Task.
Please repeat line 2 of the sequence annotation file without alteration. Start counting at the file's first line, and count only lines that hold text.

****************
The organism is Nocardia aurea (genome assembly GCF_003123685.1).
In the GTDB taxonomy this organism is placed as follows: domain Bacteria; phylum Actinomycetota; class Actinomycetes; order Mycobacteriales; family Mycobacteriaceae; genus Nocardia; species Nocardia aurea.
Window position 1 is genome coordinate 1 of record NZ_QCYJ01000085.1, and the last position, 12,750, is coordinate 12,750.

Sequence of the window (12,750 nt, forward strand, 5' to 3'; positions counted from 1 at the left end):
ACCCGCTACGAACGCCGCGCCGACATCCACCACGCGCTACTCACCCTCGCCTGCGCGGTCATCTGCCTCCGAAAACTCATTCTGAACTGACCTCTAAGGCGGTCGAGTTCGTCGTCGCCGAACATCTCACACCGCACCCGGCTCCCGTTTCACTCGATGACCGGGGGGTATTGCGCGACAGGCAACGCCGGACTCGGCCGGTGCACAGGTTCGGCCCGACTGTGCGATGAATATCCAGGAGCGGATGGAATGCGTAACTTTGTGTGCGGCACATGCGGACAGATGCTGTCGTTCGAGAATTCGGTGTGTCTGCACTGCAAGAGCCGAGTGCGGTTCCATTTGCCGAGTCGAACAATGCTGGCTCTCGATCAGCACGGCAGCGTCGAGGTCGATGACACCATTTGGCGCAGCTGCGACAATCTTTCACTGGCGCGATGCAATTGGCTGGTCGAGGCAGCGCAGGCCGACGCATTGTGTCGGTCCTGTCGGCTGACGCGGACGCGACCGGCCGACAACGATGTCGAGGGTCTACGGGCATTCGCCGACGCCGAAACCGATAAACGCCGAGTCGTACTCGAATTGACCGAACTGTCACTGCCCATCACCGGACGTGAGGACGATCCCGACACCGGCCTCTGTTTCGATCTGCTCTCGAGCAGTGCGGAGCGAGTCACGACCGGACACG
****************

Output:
In the GTDB taxonomy this organism is placed as follows: domain Bacteria; phylum Actinomycetota; class Actinomycetes; order Mycobacteriales; family Mycobacteriaceae; genus Nocardia; species Nocardia aurea.